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A graphic art series - Federico Babina

In light of the current situation we find ourselves in we thought we’d create a series displaying one of our favourite artists, for all the architectural tragics out there!

Federico Babina intertwines his interest in graphic design and architecture in his graphic art. His series, Archiplan, interprets well known architects and creates a visual reflection of their architectural approach and philosophy.


The first in the series is Tadao Ando, a Japanese architect well known for his work with concrete, thoughtful use of natural light and interweaving of natural and man made elements.

Ando’s work has a strong foundational ideology that reflects a building’s natural surroundings. He forms his delicate and beautiful compositions through contrasting concrete curves with angular lines.


Carlos Scarpa’s architecture combines a natural approach to materials, colour and light, resulting in elegant predominately horizontal compositions. Scarpa’s understanding and use of traditional craftsmanship, added a level of detail and complexity to his architecture that on the surface appears very simple. Babina’s visual reflection highlights Scarpa’s orthogonal compositions, plays of light and a subtle hints additional detail and complexity.


No. 3 in the series, Zaha Hadid. Zaha is known for her complex geometries. Her early built work explored fragmented geometries, once translated into built work it resulted in hard and angular shapes. In later years the fragmented and distorted geometries were softened with curvatures. Hadid uses extremely strong materials, such as concrete and steel, but presents them in forms that appear soft, yet still sturdy.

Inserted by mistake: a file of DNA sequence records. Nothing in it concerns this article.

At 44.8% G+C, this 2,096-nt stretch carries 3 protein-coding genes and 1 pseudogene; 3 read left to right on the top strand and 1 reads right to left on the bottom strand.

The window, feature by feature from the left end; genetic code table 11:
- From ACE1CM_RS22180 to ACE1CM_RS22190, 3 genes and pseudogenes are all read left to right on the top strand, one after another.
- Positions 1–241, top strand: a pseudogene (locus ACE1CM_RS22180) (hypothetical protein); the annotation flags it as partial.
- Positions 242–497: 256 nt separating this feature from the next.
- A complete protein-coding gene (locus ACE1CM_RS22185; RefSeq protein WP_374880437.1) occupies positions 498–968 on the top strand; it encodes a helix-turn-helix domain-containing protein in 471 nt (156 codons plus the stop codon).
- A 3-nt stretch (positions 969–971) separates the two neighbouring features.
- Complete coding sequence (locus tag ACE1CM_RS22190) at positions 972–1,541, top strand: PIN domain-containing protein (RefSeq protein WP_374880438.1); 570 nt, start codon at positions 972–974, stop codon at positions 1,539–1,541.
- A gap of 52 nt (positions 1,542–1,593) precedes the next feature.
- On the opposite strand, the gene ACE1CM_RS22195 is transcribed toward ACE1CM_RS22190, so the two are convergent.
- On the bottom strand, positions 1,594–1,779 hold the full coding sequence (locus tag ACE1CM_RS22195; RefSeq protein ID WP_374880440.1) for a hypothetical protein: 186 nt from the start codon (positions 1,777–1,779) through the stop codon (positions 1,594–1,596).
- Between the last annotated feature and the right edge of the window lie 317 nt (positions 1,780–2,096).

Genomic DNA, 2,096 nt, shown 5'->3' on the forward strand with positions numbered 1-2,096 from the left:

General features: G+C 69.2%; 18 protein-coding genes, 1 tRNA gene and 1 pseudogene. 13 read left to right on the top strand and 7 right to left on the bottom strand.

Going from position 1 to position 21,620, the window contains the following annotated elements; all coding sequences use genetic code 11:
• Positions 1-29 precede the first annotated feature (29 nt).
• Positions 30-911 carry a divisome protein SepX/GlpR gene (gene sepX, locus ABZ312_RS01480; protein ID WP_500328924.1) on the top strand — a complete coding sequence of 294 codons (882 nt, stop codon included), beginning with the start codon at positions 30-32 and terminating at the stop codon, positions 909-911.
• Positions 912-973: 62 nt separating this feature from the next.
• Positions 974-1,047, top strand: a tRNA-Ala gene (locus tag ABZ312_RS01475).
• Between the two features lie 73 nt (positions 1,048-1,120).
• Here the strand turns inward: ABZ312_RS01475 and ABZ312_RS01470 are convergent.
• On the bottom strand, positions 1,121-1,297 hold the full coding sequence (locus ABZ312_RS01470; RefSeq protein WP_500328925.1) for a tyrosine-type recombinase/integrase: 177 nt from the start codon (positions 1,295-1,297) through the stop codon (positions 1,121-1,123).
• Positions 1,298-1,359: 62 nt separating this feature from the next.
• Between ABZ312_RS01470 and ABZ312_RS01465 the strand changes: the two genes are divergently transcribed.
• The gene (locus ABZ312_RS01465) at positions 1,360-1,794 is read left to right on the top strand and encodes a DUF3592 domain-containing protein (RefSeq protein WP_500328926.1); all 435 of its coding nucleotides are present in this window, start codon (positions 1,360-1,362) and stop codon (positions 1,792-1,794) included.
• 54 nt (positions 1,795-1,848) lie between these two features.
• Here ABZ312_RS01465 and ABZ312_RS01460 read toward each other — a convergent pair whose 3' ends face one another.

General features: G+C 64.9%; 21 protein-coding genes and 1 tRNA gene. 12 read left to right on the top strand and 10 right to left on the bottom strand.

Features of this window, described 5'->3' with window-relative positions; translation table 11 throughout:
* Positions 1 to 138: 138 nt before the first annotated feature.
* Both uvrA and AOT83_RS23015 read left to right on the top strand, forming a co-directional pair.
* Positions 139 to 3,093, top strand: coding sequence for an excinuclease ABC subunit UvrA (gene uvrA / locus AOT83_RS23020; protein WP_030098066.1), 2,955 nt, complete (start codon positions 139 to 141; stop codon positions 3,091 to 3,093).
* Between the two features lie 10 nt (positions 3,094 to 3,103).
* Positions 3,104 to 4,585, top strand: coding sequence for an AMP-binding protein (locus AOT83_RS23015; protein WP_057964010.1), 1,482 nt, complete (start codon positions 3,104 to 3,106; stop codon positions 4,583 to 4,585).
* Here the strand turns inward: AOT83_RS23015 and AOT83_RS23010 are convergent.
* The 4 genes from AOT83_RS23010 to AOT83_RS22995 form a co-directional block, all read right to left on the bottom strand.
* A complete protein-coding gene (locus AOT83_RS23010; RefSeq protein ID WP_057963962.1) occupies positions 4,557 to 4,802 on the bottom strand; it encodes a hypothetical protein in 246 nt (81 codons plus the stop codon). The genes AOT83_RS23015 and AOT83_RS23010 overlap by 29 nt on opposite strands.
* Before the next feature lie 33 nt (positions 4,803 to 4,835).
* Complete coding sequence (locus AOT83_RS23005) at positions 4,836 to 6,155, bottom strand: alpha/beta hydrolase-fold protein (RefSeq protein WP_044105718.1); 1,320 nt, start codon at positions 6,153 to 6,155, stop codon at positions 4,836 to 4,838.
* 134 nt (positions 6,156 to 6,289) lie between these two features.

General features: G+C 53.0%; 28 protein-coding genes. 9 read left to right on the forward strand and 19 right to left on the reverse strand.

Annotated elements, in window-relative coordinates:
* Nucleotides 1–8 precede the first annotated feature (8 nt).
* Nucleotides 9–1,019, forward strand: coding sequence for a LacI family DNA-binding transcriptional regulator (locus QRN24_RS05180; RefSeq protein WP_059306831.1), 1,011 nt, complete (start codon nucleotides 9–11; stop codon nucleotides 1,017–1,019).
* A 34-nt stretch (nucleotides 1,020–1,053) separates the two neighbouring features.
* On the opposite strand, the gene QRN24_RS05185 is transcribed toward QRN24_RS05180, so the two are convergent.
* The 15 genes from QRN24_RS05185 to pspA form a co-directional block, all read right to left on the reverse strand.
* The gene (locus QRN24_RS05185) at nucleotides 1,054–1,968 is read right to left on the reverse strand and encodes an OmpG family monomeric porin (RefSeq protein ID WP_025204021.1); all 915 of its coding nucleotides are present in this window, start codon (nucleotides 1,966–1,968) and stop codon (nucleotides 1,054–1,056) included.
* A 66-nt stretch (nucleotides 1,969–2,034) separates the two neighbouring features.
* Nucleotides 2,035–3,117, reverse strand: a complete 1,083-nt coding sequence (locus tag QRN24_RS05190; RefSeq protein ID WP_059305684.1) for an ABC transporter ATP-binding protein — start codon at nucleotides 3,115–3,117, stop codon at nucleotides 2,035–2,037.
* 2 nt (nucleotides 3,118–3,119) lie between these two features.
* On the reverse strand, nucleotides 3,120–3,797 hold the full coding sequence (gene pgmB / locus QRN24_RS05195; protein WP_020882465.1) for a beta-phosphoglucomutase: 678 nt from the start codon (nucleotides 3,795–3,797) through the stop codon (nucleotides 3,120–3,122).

Babina’s work reflects the complex shapes used by Hadid. The curving lines, meeting at sharp right angles, accentuates the contrast of soft curvatures yet sturdy compositions that are quintessential in Hadid’s design.


Le Corbusier is a master of modern architecture and design. His approach defined the attitude of Modernist architecture: “a machine for living in”. Corbusier developed his concept of “pilotis” (columns at the base), which allowed his use of walls to be freed from structural function. This gave Corbusier the opportunity to use lines and curves to create unique architectural shapes.

Babina’s square like composition, containing evenly spaced circles (reflecting the integral importance of the “pilotis”) as well as capturing the unique curves, accurately reflects Le Corbusier’s use of line and the structural freedom offered through “pilotis”.


While innovating in form and materials, Frank Lloyd Wright was also known for his attention to space, and creating architectural spatial environments that had not before been experienced.

Babino’s reflection represents Wright’s use simple geometries, structure and unusual spaces through the interesting integration of hexagonal and triangular shapes.


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